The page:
The BBC’s announcement that they intend to remake the seminal Civilisation: A Personal View, originally written and presented by Kenneth Clark and broadcast in 1969, has caused something of a storm. The programme is a landmark in art history, as famous for bringing the wonders of Europe into people’s homes in glorious Technicolor as for failing to include any women or anything from Spain. The announcement did not include details of a presenter for the new version and the debate over who could and should present the programme is raging.
The primary matter for debate seems to be the presenter’s gender. Experienced broadcasters Mary Beard and Bettany Hughes were both immediate suggestions from The Telegraph, but the majority of speculated candidates were men, with ideas ranging from TV art historians Andrew Graham-Dixon and James Fox, to museum directors Neil MacGregor (British Museum, who presented A History of the World in 100 Objects for Radio 4) and Nicholas Penny (National Gallery), and presenters with historical interests Andrew Marr and Dan Snow. Kathy Lette’s petition for the BBC to consider a female host to improve the representation of women on television has been ridiculed by historian David Starkey as ‘preposterous’, with unnecessary malice, on the basis that a female host may not be the best person for the job.
This leads me to reflect on what exactly the job is. I doubt that the format of Clark’s Civilisation is still tenable for today’s art history. Over the last half century the idea that there is one story that can be presented by one person has been overturned. Clark’s programme may have been ‘a personal view’ but it was disseminated internationally; today far fewer art historians would be comfortable with their own personal art-historical canon being seen as the story of art. Moreover, the new show will feature modern and contemporary art too. Would any art historian want to step out of his or her own specialisation on what is sure to be a much-scrutinised programme? Amanda Vickery, who presents the BBC’s current The Story of Women in Art, has said that she would only do it as part of a team. Could any non-specialist produce a programme with intellectual weight to accompany what are sure to be beautiful HD visuals?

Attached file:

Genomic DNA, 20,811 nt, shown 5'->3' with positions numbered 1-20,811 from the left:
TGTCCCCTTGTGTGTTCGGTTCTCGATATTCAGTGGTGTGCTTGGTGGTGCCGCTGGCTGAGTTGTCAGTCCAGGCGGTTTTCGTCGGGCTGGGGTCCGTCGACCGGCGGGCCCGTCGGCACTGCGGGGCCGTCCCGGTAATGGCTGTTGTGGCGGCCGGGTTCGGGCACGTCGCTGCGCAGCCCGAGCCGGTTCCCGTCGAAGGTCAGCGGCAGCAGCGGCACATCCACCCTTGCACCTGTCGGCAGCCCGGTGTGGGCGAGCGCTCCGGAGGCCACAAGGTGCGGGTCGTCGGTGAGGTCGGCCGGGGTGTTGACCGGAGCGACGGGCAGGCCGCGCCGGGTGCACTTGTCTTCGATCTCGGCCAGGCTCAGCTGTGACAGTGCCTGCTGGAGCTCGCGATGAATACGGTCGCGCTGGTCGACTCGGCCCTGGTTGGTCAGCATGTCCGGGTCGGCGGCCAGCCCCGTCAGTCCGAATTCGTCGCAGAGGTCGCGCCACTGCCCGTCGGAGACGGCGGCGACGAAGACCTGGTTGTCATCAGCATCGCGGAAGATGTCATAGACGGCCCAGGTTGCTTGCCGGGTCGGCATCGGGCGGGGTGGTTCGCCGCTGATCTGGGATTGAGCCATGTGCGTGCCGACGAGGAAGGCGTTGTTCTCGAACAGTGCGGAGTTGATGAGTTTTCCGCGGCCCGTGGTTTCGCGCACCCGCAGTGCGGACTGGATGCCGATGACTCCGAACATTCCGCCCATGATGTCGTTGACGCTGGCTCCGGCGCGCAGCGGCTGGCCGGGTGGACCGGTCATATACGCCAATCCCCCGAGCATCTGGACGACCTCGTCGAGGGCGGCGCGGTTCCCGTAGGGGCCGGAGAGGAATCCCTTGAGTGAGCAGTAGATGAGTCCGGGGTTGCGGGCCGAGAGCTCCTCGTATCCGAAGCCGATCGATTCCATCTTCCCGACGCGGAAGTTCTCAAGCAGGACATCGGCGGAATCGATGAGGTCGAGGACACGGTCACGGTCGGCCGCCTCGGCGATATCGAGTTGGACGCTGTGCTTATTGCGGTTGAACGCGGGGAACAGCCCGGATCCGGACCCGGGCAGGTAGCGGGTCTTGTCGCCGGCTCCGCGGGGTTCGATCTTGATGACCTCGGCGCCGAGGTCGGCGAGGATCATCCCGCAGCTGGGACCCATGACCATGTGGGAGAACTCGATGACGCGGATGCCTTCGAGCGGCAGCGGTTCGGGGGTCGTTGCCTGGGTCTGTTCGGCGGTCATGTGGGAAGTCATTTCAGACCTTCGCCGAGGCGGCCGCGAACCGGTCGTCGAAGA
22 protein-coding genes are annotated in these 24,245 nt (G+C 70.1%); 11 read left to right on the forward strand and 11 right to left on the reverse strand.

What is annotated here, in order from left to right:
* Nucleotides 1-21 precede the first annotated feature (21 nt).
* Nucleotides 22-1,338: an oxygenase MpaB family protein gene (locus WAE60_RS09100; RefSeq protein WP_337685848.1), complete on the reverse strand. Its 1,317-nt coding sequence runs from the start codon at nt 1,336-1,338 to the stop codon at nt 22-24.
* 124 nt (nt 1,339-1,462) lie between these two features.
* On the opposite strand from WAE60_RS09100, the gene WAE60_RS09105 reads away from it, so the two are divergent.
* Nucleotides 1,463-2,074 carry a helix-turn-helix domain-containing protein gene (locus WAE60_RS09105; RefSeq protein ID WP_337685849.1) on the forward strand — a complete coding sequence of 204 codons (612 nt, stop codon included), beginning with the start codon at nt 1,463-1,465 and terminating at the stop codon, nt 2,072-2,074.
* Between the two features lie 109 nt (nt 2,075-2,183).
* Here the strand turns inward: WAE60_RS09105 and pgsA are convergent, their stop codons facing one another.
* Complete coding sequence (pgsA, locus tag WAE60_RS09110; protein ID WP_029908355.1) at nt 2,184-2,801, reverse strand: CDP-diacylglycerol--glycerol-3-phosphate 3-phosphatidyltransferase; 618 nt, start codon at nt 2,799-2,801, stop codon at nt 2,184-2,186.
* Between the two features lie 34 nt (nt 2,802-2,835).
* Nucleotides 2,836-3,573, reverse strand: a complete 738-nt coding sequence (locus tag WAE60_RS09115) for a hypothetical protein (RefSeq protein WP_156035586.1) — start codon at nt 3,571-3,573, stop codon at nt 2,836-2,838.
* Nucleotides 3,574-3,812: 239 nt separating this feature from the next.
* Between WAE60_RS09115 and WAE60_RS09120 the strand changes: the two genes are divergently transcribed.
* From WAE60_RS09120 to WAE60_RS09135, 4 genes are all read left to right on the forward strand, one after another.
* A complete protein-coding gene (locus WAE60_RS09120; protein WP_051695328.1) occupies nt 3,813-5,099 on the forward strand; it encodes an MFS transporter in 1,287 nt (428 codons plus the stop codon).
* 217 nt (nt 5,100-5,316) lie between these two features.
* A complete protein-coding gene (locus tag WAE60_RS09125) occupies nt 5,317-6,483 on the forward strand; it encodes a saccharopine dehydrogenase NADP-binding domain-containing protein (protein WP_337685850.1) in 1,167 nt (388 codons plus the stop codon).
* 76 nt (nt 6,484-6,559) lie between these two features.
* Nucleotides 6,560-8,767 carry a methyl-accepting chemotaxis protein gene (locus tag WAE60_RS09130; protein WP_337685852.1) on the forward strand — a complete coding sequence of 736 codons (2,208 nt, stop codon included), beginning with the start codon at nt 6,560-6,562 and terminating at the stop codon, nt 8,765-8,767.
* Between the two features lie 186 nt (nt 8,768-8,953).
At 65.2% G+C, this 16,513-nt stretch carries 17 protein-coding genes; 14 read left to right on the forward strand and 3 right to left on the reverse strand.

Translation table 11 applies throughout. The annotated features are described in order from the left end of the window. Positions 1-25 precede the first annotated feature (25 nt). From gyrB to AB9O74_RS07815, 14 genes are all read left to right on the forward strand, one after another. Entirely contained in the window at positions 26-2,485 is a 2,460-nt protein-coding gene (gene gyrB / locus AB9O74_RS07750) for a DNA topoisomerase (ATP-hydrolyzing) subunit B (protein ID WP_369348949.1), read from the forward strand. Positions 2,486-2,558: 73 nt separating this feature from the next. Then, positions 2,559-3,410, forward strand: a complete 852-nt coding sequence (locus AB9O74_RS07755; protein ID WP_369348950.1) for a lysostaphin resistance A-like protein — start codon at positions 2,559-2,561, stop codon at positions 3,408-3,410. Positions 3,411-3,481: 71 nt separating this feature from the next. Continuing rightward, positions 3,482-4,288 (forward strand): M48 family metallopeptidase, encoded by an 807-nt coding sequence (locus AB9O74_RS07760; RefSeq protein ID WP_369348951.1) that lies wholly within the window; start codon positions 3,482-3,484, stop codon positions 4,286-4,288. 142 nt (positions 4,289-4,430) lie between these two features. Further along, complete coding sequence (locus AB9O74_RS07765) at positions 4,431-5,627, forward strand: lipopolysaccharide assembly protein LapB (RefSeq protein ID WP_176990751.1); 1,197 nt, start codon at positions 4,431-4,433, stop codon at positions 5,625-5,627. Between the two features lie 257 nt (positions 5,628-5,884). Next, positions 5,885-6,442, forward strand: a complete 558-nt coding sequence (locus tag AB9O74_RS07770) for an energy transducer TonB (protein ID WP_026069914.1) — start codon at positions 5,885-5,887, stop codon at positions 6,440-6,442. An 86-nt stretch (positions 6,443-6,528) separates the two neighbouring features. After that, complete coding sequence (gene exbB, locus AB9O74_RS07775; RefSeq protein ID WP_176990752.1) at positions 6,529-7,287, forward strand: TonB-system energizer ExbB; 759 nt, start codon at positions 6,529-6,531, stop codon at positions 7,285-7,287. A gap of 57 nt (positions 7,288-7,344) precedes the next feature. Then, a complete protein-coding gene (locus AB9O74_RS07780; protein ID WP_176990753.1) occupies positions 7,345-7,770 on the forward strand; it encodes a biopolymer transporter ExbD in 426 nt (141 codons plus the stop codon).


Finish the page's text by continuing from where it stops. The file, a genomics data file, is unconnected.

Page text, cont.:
The debate also highlights the lack of people working in art historical education, in academic art history departments or in museums, contributing to the public understanding of art history. While this may seem a trivial complaint in the age of interdisciplinarity, art history having more champions in the public eye would go a long way to diminish out-dated prejudices. The new series of Civilisation should encourage the study of art history, and so the format and presenter should be of great concern for those working in art history in the UK and internationally. If the Civilisation format is out-dated, it is naïve to bury our heads in the sand; we need to work to improve how television communicates art’s histories.